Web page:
Setting Goals: How to Set Goals in Your Personal and Professional Life

Goal-setting is something everyone does in some way or another. Whether it’s saving for a new car or vacation, or having a five- and/or ten-year professional plan, people have goals. In the workplace, setting goals for the entire team and individuals alike can promote a level of efficacy that surpasses expectations.

Setting goals in the workplace involves having a written down, clear-cut plan of what needs to be done and when it needs to be done by. This is particularly important in any sales environment. Goals can be in the form of quotas; for example, each employee needs to make X amount of dollars in sales each day or create X amount of new contacts in a week. Having these goals not only sets a standard that each employee needs to rise to, but also helps boost productivity by making it somewhat competitive, even if employees aren’t directly competing with each other.

What, Why, How and When

Before setting goals for the company and employees, it’s important to look at what needs done and why it needs done. The why is the most important. Next, it’s important to have an achievable method of reaching the goals, or the how. Finally, you need to set a standard for when the goal needs to be met. Look at previous sales or employee efficiency to create a deadline for reaching the goals. Again, it is important that the deadline be achievable, even if it is a bit difficult.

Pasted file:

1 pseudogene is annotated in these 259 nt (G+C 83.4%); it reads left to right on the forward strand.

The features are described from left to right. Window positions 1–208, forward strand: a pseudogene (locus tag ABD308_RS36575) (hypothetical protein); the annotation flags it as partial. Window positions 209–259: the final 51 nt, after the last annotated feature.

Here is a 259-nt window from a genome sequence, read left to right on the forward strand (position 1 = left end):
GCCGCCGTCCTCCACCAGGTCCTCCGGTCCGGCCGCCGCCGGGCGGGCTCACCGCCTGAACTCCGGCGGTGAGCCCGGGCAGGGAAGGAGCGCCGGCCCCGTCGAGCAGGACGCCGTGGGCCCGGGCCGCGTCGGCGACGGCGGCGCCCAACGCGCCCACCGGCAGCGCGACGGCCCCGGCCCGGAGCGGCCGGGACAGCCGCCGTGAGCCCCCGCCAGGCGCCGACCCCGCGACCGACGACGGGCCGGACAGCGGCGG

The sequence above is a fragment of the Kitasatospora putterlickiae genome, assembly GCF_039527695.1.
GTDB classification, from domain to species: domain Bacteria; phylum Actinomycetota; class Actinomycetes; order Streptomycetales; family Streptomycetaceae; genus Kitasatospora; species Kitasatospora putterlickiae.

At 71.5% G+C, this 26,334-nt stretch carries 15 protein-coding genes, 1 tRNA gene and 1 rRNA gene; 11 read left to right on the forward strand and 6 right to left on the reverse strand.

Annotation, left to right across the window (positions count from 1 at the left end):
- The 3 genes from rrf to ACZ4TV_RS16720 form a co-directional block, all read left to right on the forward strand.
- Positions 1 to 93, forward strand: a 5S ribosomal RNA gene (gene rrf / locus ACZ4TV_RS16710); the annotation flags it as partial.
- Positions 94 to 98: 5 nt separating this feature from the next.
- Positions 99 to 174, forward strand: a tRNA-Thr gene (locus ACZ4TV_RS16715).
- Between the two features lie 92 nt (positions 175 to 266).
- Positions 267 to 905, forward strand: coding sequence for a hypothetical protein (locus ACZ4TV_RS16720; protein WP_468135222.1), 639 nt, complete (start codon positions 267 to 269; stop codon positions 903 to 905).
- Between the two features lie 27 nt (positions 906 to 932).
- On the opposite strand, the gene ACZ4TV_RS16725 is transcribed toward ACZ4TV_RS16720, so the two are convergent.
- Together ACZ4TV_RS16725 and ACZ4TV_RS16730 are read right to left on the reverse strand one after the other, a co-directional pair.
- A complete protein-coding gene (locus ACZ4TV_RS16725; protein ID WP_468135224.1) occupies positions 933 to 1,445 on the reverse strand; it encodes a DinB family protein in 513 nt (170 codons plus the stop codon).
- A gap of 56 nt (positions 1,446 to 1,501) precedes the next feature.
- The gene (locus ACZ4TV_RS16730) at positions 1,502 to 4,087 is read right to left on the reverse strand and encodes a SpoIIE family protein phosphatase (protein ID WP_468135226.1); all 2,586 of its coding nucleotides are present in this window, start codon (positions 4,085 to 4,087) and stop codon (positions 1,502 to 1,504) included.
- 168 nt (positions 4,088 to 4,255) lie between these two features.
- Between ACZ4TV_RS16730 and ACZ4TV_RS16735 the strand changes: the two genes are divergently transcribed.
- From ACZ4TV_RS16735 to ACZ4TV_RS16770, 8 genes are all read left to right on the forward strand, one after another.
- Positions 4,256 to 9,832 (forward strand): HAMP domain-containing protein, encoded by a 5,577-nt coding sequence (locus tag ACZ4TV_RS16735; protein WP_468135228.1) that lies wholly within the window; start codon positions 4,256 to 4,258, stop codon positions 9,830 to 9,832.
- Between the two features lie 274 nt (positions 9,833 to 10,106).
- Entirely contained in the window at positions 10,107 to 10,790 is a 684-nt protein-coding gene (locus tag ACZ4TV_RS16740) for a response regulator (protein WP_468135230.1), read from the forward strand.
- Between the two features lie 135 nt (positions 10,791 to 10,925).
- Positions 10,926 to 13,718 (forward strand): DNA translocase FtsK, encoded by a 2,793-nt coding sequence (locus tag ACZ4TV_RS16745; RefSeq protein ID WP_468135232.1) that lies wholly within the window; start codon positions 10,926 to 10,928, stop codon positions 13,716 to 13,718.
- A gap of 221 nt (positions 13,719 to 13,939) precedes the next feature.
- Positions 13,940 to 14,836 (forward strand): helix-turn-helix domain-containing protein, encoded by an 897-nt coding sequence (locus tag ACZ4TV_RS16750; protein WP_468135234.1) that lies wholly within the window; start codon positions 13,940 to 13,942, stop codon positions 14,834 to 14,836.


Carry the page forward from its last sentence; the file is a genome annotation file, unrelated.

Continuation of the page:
Positive Reinforcement

Let’s face it, all people work better when there is some type of reward at the end of the tunnel. This doesn’t have to be an extravagant reward, but positive reinforcement goes a long way toward achieving goals — even if it is a pat on the back and public recognition within the company for going above and beyond the call of duty to meet and/or surpass the goal. Additional rewards may include bonuses, small gifts (gift cards, lunch on the house, etc), or something along the lines of some extra paid time off.

Goal-setting is a great way to keep track of who is pulling the most weight and which employees are working hard to meet and surpass your expectations. It is also among the most effective ways to help boost your bottom line.

How to Find a Career Mentor

Mentoring has always been an important part of career growth and advancement. Mentors successfully matched to their protégés can provide a mutually beneficial relationship. The mentor benefits through the o

pportunity of leadership, while the protégé benefits from insight, information, and advice.

The relationship can be both formal and informal, depending on what the parties agree. But despite the formalities, the important thing is to find a mentor that is right for you. (Or become a mentor if you are a leader already.)

Here are some tips on finding a mentor.

  • Choose a mentor with similar goals.
  • Find a mentor who is on a similar career path, or a complementary one.
  • Ensure the person has time for the relationship, and is willing to meet consistently.
  • Take your time getting to know someone prior to initiating a mentor relationship.
  • When you find someone, initiate the contact. Make the steps to get the relationship going.
  • Be sure your personalities, goals, and ideas synch up, but you’ll also want someone who is willing to challenge you as well.
  • Be open, honest, and forthcoming about your desires and expectations for the relationship.
  • Be willing to give back to your mentor.

Generally, a career mentor will voluntarily provide advice and assistance to your growth, and the relationship can last throughout your career.  A mentor’s guidance and insight can be invaluable whether you are just getting started in a new career, or looking to move up the corporate ladder.